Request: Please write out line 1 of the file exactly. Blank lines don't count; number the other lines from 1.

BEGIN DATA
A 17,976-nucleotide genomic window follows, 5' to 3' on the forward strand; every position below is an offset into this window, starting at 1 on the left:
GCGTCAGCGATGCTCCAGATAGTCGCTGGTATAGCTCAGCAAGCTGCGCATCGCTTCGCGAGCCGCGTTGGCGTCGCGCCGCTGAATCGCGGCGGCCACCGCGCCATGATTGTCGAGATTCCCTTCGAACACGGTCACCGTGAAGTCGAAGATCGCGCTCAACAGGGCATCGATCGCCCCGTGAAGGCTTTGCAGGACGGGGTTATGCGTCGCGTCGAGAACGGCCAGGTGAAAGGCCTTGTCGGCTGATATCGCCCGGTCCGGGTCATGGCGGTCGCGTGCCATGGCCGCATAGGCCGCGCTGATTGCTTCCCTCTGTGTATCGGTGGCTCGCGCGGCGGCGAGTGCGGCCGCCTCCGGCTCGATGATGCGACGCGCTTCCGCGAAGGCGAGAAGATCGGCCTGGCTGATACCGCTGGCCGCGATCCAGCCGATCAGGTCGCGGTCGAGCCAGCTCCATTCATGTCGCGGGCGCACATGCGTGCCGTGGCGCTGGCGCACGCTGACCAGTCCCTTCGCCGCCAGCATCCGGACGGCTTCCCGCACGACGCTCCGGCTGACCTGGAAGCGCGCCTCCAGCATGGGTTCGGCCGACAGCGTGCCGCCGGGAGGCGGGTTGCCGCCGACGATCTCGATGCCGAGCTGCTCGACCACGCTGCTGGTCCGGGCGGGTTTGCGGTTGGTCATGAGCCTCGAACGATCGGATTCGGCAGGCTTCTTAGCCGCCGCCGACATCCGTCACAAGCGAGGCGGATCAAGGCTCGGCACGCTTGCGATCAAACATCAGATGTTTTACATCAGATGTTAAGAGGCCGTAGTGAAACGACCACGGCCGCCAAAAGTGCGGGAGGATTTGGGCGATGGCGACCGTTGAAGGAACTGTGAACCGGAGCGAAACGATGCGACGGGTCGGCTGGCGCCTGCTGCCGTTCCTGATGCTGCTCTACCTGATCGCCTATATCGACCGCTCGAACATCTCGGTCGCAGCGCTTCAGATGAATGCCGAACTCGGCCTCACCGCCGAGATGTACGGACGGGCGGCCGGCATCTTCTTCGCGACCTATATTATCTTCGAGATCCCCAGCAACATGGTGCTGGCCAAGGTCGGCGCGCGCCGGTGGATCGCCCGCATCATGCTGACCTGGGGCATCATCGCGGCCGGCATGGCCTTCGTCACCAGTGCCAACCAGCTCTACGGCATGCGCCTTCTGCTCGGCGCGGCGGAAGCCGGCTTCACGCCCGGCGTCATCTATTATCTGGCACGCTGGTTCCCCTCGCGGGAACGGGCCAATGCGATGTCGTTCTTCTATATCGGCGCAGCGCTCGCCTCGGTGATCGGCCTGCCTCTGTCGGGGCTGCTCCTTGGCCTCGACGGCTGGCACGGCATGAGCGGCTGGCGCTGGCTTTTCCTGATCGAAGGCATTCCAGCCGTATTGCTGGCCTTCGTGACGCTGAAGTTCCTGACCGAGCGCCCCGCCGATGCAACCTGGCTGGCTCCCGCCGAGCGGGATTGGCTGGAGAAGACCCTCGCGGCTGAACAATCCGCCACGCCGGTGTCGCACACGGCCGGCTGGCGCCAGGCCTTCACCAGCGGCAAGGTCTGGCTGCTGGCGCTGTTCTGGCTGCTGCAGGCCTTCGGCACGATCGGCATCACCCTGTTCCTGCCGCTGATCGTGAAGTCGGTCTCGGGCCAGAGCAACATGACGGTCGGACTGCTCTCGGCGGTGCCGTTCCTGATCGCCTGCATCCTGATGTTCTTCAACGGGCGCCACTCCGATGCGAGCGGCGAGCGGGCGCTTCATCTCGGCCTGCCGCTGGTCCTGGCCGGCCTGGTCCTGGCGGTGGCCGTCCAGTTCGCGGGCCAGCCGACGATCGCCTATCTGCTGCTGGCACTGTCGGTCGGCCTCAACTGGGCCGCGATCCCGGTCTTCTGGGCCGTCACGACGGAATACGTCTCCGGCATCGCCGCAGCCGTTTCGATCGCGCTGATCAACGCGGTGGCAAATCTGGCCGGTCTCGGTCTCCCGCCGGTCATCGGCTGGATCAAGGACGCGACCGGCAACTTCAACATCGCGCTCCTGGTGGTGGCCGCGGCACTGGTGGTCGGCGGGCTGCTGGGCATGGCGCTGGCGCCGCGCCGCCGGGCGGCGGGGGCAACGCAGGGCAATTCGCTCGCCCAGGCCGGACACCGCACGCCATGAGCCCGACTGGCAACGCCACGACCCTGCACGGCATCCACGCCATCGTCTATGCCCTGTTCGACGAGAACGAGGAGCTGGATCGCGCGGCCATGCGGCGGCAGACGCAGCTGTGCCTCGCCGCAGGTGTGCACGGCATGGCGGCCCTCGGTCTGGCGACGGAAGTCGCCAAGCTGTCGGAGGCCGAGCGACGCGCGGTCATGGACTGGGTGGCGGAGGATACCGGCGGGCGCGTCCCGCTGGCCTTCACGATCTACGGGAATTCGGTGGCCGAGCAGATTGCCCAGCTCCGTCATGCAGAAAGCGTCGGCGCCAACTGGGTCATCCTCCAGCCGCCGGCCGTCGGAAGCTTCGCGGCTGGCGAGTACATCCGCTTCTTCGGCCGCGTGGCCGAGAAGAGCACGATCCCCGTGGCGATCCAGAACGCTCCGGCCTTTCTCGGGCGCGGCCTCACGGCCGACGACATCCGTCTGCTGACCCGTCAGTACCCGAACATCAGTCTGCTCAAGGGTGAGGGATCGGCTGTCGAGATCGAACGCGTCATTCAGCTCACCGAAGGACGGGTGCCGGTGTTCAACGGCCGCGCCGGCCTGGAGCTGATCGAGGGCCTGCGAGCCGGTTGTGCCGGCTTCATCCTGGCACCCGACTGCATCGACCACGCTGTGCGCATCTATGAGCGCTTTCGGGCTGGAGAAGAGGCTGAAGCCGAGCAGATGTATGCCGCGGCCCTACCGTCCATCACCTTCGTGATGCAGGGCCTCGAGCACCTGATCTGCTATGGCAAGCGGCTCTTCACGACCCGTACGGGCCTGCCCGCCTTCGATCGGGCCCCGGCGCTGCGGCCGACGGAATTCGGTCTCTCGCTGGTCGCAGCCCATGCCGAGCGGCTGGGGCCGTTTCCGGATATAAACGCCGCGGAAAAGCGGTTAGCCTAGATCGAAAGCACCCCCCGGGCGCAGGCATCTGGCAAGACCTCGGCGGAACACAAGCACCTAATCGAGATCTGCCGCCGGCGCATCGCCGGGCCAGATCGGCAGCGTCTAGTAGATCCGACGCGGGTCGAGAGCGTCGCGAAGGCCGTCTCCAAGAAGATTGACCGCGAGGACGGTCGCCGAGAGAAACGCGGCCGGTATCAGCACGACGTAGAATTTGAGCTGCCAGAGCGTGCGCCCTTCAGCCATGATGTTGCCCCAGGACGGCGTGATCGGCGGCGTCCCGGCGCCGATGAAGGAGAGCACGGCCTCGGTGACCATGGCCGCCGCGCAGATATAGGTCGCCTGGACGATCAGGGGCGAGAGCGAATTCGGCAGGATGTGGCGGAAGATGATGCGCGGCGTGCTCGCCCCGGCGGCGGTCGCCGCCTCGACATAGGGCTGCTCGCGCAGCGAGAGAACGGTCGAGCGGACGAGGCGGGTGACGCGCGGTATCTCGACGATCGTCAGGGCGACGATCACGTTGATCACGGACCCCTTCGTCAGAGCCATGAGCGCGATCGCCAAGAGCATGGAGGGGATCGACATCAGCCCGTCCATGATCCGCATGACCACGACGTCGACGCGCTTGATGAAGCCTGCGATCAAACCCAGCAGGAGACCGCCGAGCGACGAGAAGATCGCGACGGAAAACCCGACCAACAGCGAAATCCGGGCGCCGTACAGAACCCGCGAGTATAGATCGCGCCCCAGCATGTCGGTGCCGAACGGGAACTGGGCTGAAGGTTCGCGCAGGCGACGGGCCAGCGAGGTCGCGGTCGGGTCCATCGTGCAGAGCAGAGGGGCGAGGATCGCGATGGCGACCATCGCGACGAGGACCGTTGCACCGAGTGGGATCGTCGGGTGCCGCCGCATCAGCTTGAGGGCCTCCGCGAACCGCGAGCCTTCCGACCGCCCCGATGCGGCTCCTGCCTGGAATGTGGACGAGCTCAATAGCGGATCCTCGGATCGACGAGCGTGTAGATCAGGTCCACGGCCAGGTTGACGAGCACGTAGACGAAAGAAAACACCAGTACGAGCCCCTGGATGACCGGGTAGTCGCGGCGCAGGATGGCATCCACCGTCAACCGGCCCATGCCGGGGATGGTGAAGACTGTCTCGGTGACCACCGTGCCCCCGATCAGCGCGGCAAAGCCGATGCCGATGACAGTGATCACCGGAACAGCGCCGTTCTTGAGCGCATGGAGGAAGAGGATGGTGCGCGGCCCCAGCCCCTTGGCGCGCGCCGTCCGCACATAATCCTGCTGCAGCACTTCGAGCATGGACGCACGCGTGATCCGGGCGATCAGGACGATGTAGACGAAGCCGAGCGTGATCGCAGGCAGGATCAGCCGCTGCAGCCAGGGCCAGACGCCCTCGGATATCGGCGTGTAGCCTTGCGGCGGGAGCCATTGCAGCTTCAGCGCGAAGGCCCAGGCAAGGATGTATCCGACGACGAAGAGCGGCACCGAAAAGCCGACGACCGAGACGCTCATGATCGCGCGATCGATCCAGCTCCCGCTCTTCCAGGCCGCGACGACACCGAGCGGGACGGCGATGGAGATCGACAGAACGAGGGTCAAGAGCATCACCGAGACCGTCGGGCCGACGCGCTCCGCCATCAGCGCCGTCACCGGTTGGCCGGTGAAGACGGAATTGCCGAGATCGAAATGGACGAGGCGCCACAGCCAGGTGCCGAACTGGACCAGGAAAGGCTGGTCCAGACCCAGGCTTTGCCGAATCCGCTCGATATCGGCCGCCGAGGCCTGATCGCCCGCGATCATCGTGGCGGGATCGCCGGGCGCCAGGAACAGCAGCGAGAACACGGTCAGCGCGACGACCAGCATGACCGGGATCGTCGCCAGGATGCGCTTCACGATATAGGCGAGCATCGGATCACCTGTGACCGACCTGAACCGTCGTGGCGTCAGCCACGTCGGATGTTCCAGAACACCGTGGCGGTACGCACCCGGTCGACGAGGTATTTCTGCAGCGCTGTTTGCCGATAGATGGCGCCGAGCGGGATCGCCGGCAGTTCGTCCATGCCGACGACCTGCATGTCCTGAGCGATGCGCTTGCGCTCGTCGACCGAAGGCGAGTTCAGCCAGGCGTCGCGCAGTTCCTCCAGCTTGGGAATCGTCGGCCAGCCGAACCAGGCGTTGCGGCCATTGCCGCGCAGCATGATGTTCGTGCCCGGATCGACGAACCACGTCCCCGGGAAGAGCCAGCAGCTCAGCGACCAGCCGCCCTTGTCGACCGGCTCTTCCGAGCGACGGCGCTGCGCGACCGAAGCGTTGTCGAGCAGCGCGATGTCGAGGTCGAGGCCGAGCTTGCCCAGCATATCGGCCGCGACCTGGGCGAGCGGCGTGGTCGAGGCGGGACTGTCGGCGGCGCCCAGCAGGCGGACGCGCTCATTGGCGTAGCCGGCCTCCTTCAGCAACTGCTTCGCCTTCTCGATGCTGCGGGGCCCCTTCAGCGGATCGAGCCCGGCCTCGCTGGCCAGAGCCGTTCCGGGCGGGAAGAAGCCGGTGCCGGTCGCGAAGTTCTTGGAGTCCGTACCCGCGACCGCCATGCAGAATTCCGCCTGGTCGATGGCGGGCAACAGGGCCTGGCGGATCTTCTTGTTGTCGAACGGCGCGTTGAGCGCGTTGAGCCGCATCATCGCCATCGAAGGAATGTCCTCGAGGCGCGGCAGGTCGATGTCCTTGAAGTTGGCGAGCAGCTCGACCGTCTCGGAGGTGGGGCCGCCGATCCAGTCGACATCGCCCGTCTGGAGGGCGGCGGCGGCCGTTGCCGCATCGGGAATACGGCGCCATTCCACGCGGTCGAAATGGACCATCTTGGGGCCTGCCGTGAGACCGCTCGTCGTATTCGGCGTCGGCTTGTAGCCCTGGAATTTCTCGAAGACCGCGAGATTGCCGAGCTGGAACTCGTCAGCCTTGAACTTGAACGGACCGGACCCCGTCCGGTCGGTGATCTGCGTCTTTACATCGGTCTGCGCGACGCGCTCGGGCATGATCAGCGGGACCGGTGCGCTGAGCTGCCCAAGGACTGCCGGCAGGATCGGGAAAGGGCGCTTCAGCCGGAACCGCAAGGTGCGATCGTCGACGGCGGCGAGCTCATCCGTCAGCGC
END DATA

A 17,976-nucleotide genomic window follows, 5' to 3' on the forward strand; every position below is an offset into this window, starting at 1 on the left: